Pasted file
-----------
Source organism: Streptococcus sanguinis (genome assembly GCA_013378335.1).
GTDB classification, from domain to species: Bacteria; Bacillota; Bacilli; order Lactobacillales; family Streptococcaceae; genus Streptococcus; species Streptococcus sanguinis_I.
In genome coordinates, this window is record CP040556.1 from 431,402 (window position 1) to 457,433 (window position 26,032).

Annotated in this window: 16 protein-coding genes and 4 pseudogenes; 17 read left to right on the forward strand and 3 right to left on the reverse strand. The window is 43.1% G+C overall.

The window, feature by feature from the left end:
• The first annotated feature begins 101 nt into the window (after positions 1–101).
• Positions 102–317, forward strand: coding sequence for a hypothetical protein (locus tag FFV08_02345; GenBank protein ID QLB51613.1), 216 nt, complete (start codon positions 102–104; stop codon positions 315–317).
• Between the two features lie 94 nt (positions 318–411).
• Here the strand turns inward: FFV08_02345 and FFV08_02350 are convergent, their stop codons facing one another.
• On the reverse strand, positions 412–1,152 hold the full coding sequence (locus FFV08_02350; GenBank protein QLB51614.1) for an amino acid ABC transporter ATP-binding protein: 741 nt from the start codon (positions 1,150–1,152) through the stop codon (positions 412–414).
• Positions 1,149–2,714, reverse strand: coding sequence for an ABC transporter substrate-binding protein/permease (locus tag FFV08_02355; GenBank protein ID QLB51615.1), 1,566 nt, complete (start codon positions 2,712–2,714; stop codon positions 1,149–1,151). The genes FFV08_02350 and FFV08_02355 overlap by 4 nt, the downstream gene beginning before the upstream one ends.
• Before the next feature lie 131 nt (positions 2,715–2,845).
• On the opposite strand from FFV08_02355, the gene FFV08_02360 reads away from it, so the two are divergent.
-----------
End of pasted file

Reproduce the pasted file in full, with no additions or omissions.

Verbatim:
Source organism: Streptococcus sanguinis (genome assembly GCA_013378335.1).
GTDB classification, from domain to species: Bacteria; Bacillota; Bacilli; order Lactobacillales; family Streptococcaceae; genus Streptococcus; species Streptococcus sanguinis_I.
In genome coordinates, this window is record CP040556.1 from 431,402 (window position 1) to 457,433 (window position 26,032).

Annotated in this window: 16 protein-coding genes and 4 pseudogenes; 17 read left to right on the forward strand and 3 right to left on the reverse strand. The window is 43.1% G+C overall.

The window, feature by feature from the left end:
• The first annotated feature begins 101 nt into the window (after positions 1–101).
• Positions 102–317, forward strand: coding sequence for a hypothetical protein (locus tag FFV08_02345; GenBank protein ID QLB51613.1), 216 nt, complete (start codon positions 102–104; stop codon positions 315–317).
• Between the two features lie 94 nt (positions 318–411).
• Here the strand turns inward: FFV08_02345 and FFV08_02350 are convergent, their stop codons facing one another.
• On the reverse strand, positions 412–1,152 hold the full coding sequence (locus FFV08_02350; GenBank protein QLB51614.1) for an amino acid ABC transporter ATP-binding protein: 741 nt from the start codon (positions 1,150–1,152) through the stop codon (positions 412–414).
• Positions 1,149–2,714, reverse strand: coding sequence for an ABC transporter substrate-binding protein/permease (locus tag FFV08_02355; GenBank protein ID QLB51615.1), 1,566 nt, complete (start codon positions 2,712–2,714; stop codon positions 1,149–1,151). The genes FFV08_02350 and FFV08_02355 overlap by 4 nt, the downstream gene beginning before the upstream one ends.
• Before the next feature lie 131 nt (positions 2,715–2,845).
• On the opposite strand from FFV08_02355, the gene FFV08_02360 reads away from it, so the two are divergent.